For exactly the same argument you can not fine people (theft is a crime). You can’t force them to work (enslavement is a crime). You can’t even the details of their crimes to warn others (libel is a crime). You can;t even hug them into submission (sexual assault is a crime).
Based on your ridiculous argument, no criminal can ever be punished for any act.
Which is, of course, a load of bollocks. The state can, does and should undertake the exact same acts that criminals undertake. That is because the state is imbued with a mandate form the people to undertake exactly those acts. Just as a boxing instructor can beat the shit out of someone with their prior consent without negating their moral authority, the state has the prior consent of all citizens to punish them if they violate the social contract.
Can you please explain to use what punishments you think the state can impose n criminals, given that you’ve told us that the state can’t impose any penalty that would be “vile” if undertaken by a criminal?
The State is fallible. Given a long enough timeline, the State will inevitably execute an innocent person. It’s not a “risk”, it’s a mathematical certainty.. This is a very important point. It will happen. It’s only a matter of time.
If you’re okay with the killing of innocents in pursuit of some utilitarian idea of a “greater good”, then there isn’t really all that much difference between you and the people you’re executing.
Which is why we have an appeals process in capital punishment cases that lasts upwards of 15-20 years - to eliminate almost any doubt whatsoever that the person being executed is guilty. When was the last time someone was executed in this country who was subsequently proven to have been completely innocent?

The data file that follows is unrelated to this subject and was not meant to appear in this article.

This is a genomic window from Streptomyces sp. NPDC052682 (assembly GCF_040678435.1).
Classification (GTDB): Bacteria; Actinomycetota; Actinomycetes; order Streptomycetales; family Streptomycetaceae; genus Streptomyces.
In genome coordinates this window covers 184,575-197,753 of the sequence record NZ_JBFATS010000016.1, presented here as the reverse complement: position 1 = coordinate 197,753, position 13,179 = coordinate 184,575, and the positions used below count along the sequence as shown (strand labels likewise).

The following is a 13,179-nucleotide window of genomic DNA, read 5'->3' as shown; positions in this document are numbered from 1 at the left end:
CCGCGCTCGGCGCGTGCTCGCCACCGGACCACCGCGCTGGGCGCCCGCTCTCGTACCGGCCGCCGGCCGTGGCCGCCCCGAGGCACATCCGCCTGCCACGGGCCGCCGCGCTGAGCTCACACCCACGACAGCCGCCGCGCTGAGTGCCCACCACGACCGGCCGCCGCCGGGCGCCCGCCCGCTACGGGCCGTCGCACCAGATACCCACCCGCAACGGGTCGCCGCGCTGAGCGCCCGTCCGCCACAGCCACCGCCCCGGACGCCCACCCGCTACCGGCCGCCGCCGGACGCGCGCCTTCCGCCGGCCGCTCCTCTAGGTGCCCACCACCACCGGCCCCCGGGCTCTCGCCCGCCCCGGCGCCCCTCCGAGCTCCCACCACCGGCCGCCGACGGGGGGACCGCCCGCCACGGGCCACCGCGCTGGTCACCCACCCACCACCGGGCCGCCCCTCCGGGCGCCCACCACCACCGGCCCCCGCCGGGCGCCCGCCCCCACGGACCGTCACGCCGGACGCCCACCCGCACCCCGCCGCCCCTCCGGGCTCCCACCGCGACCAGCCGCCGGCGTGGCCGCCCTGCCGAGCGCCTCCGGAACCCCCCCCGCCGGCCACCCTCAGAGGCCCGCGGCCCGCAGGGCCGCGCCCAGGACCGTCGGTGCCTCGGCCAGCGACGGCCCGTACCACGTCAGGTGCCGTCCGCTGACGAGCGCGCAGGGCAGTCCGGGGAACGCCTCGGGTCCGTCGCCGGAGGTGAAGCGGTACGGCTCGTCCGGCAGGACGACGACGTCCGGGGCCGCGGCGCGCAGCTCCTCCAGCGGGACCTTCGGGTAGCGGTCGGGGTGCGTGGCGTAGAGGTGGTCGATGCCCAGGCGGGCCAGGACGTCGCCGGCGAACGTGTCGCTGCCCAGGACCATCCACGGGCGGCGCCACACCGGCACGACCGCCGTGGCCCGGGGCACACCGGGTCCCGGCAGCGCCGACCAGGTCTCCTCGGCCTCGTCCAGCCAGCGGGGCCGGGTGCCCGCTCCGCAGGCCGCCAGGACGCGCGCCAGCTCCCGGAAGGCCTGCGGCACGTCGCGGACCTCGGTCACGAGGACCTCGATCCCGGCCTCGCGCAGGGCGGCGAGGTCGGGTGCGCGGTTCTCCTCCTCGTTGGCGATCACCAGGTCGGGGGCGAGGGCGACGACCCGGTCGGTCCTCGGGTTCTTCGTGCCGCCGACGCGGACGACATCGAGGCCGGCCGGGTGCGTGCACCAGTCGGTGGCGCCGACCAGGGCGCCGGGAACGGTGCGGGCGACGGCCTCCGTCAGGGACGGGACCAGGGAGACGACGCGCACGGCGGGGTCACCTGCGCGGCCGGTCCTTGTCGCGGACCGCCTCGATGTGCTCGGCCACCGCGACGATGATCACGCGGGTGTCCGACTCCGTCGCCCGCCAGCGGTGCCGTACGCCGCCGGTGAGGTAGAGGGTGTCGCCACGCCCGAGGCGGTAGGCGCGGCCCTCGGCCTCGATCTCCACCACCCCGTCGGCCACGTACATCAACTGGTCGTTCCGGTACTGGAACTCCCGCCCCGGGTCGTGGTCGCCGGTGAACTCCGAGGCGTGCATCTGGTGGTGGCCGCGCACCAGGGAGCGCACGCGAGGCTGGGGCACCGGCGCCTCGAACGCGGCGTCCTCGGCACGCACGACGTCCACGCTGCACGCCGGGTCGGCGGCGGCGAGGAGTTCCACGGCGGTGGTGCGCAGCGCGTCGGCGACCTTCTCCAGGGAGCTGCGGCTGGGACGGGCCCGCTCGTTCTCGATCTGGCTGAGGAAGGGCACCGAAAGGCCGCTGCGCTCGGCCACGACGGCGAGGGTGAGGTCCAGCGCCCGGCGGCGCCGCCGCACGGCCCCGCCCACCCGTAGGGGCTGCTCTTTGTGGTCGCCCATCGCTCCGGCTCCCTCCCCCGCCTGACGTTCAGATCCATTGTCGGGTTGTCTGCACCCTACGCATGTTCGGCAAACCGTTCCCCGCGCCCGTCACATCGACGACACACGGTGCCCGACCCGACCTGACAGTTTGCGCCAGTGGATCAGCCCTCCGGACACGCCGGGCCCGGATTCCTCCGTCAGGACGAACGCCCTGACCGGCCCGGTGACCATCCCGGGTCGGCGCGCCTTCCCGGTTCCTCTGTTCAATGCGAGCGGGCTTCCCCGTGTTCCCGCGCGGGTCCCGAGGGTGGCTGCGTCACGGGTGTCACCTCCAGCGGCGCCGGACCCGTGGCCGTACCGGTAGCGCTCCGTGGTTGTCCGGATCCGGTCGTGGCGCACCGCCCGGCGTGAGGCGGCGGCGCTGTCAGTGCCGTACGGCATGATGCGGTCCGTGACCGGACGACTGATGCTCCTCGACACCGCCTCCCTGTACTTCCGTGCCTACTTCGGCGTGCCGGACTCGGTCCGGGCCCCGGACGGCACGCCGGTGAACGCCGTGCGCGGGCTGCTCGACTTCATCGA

Of course I’m OK with it. Any rational person would be. If the US hadn’t killed 50,000 civilians in Hiroshima and Nagasaki, it would have lead to the deaths of several million American servicemen and civilians in an invasion of the Japanese mainland.
The difference between me and the people we’re executing is that we’re right and they’re wrong.
By which argument we also shouldn’t jail people for life. If the state will certainly be wrong in capital cases, it will also certainly be wrong in non-capital cases.
And we can no more give a 70 year old man who dies in prison his old life back than we can an 18 year old executed in prison. In both cases the worst result of the punishment is the same: irrevocably removing someone’s entire life. The only difference is that in one case we forcibly kidnapped them for 50 years first, which makes it worse, no better.
Beyond that, there is no difference between the death penalty and imprisonment. The wrongly convicted person can never be given their life back.
Are you saying that you are OK with keeping innocents imprisoned until they die of old age in the name of some greater good?
Why is that OK, but killing them instantly not OK?
You’ve told us that you aren’t willing to accept any rate of deaths due to erroneous convictions. You’ve admitted that failure is certain in both cases.
-“Batistuta, you have two options: either I shoot you in the head, or I put you in prison for x years, then release you”
Count me in for the second option.
And one more thing people are not really getting here: the point of capital punishment is that it is, by definition, irreversible. Killed someone? He’s not coming back.
Simply sending someone to prison is potentially reversible. If you find out that the person was innocent, you release him. The fact that these people are not killed gives us a much longer time frame to potentially find that they were not guilty. If you’re not able to see the difference, I suspect you’re blinded by your political preconceptions.
I oppose capital punishment in most cases not because I have a moral problem with it but because 1) there’s a chance an innocent person will be put to death, 2) it costs more than a life sentence, and 3) its applied disproportionately to certain racial groups. However, I think, it is more than justified in cases where the guilt of the criminal is utterly heinous and beyond doubt such as Tsarnaev where it should be applied quickly after conviction.